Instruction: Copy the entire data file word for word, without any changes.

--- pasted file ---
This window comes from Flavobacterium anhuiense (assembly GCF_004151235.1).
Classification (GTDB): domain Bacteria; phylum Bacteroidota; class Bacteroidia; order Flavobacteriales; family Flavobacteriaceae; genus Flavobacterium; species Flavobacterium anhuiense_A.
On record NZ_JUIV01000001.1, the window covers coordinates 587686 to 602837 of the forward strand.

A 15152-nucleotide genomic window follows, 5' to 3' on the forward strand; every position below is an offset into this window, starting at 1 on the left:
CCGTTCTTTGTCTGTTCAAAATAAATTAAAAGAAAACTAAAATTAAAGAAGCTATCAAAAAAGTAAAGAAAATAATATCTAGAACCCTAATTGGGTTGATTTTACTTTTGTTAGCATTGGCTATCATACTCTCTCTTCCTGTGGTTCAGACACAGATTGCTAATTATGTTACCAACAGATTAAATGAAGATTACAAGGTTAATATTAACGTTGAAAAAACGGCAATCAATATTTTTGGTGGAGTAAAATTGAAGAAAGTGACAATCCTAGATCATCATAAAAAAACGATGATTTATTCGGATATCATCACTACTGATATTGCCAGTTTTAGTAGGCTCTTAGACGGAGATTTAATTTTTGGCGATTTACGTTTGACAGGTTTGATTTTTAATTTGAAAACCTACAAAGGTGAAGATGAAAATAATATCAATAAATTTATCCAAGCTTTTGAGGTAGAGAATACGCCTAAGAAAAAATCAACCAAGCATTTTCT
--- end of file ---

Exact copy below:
This window comes from Flavobacterium anhuiense (assembly GCF_004151235.1).
Classification (GTDB): domain Bacteria; phylum Bacteroidota; class Bacteroidia; order Flavobacteriales; family Flavobacteriaceae; genus Flavobacterium; species Flavobacterium anhuiense_A.
On record NZ_JUIV01000001.1, the window covers coordinates 587686 to 602837 of the forward strand.

A 15152-nucleotide genomic window follows, 5' to 3' on the forward strand; every position below is an offset into this window, starting at 1 on the left:
CCGTTCTTTGTCTGTTCAAAATAAATTAAAAGAAAACTAAAATTAAAGAAGCTATCAAAAAAGTAAAGAAAATAATATCTAGAACCCTAATTGGGTTGATTTTACTTTTGTTAGCATTGGCTATCATACTCTCTCTTCCTGTGGTTCAGACACAGATTGCTAATTATGTTACCAACAGATTAAATGAAGATTACAAGGTTAATATTAACGTTGAAAAAACGGCAATCAATATTTTTGGTGGAGTAAAATTGAAGAAAGTGACAATCCTAGATCATCATAAAAAAACGATGATTTATTCGGATATCATCACTACTGATATTGCCAGTTTTAGTAGGCTCTTAGACGGAGATTTAATTTTTGGCGATTTACGTTTGACAGGTTTGATTTTTAATTTGAAAACCTACAAAGGTGAAGATGAAAATAATATCAATAAATTTATCCAAGCTTTTGAGGTAGAGAATACGCCTAAGAAAAAATCAACCAAGCATTTTCT